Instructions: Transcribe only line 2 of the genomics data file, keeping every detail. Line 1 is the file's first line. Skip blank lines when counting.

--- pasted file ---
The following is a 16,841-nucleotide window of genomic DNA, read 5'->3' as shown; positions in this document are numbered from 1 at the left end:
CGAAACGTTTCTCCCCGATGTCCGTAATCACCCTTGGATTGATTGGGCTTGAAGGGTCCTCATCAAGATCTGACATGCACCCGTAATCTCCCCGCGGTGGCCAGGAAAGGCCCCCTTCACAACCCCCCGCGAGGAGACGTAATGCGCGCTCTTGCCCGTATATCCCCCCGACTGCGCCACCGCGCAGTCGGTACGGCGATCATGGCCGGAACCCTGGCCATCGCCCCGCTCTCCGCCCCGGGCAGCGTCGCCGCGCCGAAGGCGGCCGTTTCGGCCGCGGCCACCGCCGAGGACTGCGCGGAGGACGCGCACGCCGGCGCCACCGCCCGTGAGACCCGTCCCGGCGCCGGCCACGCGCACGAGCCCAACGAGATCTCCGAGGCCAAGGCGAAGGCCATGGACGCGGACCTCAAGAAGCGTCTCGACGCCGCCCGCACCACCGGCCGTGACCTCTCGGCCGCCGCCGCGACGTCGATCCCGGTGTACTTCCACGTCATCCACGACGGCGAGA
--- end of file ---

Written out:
CGAAACGTTTCTCCCCGATGTCCGTAATCACCCTTGGATTGATTGGGCTTGAAGGGTCCTCATCAAGATCTGACATGCACCCGTAATCTCCCCGCGGTGGCCAGGAAAGGCCCCCTTCACAACCCCCCGCGAGGAGACGTAATGCGCGCTCTTGCCCGTATATCCCCCCGACTGCGCCACCGCGCAGTCGGTACGGCGATCATGGCCGGAACCCTGGCCATCGCCCCGCTCTCCGCCCCGGGCAGCGTCGCCGCGCCGAAGGCGGCCGTTTCGGCCGCGGCCACCGCCGAGGACTGCGCGGAGGACGCGCACGCCGGCGCCACCGCCCGTGAGACCCGTCCCGGCGCCGGCCACGCGCACGAGCCCAACGAGATCTCCGAGGCCAAGGCGAAGGCCATGGACGCGGACCTCAAGAAGCGTCTCGACGCCGCCCGCACCACCGGCCGTGACCTCTCGGCCGCCGCCGCGACGTCGATCCCGGTGTACTTCCACGTCATCCACGACGGCGAGA